The use of recycled & secondary materials in residential construction (NF45)
The use of recycled and secondary materials as aggregates in construction for applications such as pipe bedding and concreting aggregate is increasing, with current estimates indicating that up to 25% of construction aggregates come from recycled and secondary sources. Their use supports the Government’s sustainability agenda and gives developers credits for use of recycled content in construction projects.Interestingly, the UK has the highest proportion of aggregate demand met from recycled and secondary aggregates in the EU, with further increases predicted in the future.
This guide describes how to source, correctly specify and use secondary and recycled materials in residential construction (illustrated by case studies and examples). It also provides key information on how to avoid incorrect use (and consequent unsatisfactory performance) of these materials.
Summary of content
There is a great deal of interest in the construction sector, and from their clients, in the greater use of recycled and secondary materials for construction. This guide, which is targeted mainly at developers, specifiers and contractors across the construction residential sector, can be used to:
- Gain an overview of recycled and secondary aggregates, their benefits and applications.
- Find out how to obtain and specify recycled and secondary aggregates.
- Avoid common pitfalls in choice and use of aggregate materials.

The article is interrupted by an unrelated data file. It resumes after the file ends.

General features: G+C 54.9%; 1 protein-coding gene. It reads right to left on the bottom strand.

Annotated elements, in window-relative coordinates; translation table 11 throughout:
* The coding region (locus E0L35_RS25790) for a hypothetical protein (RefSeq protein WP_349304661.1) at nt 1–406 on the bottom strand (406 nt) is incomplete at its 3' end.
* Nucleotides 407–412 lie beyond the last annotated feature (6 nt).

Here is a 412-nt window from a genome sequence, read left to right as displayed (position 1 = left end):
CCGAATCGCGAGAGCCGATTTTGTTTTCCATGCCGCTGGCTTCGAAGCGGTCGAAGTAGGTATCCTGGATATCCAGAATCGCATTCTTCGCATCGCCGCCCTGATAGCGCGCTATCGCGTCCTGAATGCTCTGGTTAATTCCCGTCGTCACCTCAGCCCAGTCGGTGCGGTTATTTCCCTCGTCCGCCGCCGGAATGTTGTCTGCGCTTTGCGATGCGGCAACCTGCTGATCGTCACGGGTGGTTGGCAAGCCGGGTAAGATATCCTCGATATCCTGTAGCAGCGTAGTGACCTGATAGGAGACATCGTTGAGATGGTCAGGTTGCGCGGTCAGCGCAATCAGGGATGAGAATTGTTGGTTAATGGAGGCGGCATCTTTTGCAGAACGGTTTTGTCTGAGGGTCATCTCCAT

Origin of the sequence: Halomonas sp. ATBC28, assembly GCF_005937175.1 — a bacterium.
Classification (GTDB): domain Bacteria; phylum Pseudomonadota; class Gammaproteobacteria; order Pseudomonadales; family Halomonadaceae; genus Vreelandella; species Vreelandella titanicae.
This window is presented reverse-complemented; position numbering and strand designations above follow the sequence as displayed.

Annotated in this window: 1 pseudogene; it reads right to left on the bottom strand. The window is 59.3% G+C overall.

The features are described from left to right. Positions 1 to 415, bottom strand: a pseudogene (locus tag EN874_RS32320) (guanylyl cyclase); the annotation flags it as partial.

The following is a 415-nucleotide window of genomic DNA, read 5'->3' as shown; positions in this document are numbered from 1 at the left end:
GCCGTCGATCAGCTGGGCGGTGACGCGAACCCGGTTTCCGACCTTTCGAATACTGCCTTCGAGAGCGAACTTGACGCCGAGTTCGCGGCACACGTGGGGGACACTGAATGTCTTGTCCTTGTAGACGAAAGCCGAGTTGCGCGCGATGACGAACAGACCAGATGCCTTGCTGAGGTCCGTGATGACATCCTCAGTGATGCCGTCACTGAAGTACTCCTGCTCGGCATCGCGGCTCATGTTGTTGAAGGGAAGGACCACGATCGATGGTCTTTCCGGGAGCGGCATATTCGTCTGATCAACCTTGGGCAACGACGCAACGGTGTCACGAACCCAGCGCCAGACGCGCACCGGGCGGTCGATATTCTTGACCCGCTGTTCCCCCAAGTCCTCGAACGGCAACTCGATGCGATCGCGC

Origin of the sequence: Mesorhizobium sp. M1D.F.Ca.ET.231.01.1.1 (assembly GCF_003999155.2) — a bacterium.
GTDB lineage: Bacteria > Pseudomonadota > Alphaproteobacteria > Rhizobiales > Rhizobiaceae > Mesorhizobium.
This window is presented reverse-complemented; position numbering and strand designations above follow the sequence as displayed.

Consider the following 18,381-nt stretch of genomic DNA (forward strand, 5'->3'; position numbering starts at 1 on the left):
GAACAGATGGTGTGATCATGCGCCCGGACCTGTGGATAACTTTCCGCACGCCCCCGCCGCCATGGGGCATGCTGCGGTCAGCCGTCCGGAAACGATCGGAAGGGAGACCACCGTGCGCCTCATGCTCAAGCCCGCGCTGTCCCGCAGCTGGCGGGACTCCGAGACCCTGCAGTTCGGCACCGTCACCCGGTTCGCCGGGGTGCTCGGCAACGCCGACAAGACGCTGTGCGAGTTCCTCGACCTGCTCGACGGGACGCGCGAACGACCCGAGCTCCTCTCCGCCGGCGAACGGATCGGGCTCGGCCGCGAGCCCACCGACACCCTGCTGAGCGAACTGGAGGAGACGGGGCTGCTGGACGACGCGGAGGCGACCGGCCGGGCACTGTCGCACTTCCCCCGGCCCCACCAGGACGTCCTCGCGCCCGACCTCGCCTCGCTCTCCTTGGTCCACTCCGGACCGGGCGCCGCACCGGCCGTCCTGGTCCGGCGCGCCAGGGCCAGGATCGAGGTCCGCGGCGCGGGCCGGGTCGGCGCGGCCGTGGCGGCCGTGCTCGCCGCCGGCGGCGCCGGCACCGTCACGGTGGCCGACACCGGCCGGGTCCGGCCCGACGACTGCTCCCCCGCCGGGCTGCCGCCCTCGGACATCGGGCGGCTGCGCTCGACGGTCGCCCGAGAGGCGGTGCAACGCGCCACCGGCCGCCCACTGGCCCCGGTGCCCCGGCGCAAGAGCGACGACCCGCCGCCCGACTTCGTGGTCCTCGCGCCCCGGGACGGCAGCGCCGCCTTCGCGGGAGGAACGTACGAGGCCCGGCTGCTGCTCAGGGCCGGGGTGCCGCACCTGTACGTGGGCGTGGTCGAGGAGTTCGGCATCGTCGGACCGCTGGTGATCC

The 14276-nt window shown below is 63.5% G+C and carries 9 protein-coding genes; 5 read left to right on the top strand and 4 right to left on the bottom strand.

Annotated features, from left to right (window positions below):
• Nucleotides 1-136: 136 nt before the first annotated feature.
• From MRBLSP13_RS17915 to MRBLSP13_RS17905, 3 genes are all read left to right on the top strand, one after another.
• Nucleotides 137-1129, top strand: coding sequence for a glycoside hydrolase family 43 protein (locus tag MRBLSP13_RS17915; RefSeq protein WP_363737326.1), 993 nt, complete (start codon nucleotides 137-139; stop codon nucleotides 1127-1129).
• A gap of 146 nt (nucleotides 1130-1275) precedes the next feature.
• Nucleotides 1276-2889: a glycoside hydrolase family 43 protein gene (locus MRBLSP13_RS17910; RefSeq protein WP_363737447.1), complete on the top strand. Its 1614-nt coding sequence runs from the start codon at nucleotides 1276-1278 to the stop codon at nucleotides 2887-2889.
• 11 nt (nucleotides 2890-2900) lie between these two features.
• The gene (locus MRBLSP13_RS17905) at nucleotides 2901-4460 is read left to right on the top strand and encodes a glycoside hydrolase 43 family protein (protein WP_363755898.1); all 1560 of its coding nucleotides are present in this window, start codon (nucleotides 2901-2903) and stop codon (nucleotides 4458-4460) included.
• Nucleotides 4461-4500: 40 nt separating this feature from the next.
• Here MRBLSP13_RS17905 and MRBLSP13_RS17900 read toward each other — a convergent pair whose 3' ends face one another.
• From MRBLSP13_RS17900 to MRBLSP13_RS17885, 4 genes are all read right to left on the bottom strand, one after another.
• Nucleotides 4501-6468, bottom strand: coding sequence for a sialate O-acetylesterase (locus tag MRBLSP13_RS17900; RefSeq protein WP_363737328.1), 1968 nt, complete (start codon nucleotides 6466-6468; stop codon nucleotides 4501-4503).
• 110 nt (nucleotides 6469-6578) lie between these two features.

- Access case studies and examples of the proper (and some inappropriate) uses of aggregates in residential construction.
- Identify key written resources and information.
- Gain awareness of low carbon cements and the main cement replacement materials available for use in concrete.
The use of recycled and secondary aggregates in a range of construction applications within the perimeter of residential properties (including driveways) provides the main focus for this guide. Related applications such as estate roads, utilities and shared car parking areas are not covered in detail although many of the principles covered here will still apply.
This guide includes highly detailed technical information which will mainly be of interest to large specifiers and developers. Useful resources on recycled aggregates (that are more specifically targeted at small and medium-sized businesses), are provided by Business Link via their website. Opportunities to use low carbon cements and cement replacement materials are briefly reviewed in Appendix G.
Other (non-mineral-based) construction materials or products such as recycled plastics, cellulose fibre insulation made from, for example, recycled newspaper are outside the scope of this guidance. However, the WRAP reference guide Opportunities to Use Recycled Materials in House Building gives further information.